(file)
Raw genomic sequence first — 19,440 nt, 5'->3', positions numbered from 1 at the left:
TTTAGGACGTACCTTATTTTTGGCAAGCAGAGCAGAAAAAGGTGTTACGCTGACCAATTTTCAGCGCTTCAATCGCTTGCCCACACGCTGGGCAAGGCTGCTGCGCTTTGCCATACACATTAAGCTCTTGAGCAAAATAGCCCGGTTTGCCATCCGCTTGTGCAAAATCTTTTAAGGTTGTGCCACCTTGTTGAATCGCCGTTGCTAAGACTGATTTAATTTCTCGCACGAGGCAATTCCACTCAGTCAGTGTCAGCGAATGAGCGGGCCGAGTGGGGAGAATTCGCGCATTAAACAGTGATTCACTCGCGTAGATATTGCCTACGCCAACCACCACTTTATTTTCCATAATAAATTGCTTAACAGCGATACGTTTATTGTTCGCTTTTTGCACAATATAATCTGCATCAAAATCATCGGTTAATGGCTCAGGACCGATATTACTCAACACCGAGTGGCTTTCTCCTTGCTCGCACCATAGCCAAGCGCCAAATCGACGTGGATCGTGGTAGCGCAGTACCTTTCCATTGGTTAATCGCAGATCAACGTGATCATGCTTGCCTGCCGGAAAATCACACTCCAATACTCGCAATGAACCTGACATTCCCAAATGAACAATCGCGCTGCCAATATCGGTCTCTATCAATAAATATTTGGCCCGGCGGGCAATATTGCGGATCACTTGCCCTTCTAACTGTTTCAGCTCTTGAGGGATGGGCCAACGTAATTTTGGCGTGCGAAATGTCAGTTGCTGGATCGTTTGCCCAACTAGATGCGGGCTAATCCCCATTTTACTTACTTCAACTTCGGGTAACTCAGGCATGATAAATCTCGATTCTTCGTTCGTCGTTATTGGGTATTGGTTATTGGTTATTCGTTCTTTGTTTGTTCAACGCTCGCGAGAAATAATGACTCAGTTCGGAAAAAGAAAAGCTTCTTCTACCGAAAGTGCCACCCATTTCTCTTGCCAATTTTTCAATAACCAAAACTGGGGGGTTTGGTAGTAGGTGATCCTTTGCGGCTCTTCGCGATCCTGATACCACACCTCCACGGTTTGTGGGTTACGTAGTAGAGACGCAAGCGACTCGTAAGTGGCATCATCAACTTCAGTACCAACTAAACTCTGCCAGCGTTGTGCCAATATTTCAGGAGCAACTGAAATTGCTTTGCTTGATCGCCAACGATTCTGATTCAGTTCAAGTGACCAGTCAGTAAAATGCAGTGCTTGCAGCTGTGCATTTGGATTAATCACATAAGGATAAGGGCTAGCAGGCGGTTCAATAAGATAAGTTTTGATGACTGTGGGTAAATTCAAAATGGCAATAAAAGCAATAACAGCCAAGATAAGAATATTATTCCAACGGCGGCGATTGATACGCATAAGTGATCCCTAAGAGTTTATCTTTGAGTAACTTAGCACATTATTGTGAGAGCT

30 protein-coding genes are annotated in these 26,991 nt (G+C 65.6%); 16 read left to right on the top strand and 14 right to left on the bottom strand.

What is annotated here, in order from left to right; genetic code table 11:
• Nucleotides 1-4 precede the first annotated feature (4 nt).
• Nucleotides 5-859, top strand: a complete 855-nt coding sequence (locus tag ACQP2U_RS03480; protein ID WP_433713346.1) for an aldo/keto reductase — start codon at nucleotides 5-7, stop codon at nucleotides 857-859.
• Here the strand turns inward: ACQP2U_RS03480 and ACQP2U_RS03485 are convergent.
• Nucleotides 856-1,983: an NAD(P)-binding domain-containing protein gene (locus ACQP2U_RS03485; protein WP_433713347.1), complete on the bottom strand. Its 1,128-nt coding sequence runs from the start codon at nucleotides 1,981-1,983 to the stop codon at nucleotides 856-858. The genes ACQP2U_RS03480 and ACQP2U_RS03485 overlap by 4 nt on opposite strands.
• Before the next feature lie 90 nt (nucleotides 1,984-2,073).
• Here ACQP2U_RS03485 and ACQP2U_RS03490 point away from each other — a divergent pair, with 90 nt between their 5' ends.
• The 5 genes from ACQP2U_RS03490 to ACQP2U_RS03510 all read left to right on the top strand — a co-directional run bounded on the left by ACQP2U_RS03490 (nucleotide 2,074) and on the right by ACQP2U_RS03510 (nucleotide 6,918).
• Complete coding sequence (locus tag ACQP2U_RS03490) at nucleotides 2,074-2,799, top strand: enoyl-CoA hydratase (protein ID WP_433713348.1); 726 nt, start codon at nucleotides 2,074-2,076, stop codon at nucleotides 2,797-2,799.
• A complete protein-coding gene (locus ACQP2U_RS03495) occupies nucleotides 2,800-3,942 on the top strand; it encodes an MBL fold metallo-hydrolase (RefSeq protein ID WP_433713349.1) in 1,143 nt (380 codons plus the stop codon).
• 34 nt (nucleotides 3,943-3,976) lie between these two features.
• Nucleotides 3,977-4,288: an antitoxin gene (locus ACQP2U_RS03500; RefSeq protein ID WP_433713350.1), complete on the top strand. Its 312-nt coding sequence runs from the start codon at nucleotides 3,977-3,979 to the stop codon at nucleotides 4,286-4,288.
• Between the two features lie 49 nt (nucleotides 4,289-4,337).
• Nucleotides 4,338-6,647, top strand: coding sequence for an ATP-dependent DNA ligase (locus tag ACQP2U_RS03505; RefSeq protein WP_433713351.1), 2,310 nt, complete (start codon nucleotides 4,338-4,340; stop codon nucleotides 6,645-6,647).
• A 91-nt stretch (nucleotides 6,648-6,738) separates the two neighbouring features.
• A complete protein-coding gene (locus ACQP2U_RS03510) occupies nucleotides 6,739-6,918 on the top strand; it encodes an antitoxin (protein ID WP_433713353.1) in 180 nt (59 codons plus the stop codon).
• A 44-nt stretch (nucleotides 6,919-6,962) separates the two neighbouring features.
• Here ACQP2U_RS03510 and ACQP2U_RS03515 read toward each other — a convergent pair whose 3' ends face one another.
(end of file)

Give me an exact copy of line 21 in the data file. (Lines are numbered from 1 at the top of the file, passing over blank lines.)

• Here ACQP2U_RS03510 and ACQP2U_RS03515 read toward each other — a convergent pair whose 3' ends face one another.